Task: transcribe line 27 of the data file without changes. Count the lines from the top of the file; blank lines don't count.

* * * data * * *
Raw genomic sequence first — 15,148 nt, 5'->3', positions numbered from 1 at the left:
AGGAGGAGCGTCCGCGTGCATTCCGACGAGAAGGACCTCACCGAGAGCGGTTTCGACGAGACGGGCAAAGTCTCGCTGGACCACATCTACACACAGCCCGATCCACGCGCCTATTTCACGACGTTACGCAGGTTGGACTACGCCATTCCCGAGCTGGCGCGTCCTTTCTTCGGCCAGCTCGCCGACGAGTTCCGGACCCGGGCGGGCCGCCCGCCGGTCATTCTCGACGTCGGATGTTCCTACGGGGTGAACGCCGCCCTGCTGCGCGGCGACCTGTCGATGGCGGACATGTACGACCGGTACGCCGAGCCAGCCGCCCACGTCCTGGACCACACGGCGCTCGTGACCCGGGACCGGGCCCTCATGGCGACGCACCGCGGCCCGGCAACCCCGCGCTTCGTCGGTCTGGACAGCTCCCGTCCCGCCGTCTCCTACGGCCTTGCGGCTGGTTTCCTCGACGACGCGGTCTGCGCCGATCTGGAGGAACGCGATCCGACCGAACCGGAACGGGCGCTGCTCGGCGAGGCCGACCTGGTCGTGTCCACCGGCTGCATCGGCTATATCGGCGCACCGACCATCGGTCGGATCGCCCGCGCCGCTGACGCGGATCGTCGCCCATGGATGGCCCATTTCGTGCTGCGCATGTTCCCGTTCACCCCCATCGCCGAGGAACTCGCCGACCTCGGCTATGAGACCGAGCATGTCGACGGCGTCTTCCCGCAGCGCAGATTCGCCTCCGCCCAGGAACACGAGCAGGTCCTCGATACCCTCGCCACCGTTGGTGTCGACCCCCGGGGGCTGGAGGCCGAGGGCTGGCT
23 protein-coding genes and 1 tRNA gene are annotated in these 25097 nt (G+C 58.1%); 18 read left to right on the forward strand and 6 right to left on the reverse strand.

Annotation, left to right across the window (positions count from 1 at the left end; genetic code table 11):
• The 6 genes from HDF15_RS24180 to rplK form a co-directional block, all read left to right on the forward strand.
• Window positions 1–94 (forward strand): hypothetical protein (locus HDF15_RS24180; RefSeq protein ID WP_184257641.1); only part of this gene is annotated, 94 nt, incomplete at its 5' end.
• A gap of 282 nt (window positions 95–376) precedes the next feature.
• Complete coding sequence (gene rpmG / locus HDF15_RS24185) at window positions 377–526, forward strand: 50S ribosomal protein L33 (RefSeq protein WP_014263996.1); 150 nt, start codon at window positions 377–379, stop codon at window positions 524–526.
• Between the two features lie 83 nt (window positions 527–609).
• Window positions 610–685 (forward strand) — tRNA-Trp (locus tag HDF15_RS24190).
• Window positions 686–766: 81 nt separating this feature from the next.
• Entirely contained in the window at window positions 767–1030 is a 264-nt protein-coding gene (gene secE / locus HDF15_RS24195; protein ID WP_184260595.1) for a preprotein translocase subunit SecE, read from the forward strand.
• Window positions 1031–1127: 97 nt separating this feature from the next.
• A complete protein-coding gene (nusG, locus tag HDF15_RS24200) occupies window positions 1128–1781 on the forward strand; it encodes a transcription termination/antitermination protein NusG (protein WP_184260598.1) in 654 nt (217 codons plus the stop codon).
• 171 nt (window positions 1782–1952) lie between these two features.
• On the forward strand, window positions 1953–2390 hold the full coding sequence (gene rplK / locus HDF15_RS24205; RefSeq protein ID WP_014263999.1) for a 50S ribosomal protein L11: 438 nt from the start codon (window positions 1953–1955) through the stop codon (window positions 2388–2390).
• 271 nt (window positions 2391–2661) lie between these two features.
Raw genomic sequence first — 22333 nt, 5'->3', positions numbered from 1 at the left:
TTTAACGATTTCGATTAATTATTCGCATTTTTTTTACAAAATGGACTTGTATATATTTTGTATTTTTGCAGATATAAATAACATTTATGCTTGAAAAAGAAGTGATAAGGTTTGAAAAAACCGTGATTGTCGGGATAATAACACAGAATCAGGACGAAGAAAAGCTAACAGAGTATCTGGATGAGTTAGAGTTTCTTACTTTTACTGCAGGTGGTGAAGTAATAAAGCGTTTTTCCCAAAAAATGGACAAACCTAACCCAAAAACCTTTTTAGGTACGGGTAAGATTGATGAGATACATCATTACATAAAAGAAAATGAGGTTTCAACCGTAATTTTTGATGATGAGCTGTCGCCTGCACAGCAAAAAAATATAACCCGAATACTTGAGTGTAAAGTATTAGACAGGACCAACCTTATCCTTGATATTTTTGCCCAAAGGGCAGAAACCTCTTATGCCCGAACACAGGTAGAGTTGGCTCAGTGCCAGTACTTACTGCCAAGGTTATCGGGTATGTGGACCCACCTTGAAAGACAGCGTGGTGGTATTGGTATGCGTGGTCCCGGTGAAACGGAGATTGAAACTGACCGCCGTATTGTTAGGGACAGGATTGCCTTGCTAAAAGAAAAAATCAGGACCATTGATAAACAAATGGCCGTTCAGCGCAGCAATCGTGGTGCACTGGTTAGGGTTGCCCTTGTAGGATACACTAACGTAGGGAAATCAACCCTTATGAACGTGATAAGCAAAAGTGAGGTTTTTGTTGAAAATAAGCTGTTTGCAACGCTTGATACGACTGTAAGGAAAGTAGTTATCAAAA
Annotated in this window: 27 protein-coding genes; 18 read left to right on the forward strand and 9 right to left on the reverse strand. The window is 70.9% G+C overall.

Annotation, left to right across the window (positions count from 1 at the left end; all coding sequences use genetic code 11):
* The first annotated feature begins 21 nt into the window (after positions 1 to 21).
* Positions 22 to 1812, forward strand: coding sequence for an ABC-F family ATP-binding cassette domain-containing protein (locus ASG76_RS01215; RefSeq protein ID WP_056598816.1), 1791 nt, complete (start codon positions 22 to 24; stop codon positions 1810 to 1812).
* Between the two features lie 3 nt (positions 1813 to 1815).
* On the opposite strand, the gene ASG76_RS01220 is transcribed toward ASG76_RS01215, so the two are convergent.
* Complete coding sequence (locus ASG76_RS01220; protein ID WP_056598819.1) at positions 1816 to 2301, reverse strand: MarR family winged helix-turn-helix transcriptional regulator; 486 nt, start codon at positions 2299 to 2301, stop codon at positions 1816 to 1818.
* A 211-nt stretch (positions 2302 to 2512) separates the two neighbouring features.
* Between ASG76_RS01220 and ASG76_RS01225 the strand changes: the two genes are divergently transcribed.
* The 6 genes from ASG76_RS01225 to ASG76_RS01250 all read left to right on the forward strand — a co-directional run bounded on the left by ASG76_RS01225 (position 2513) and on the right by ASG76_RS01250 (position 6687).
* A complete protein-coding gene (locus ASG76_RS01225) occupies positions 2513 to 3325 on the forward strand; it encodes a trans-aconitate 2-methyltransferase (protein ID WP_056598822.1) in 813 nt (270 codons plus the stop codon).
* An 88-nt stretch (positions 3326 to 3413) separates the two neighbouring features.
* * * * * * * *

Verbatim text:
* A 211-nt stretch (positions 2302 to 2512) separates the two neighbouring features.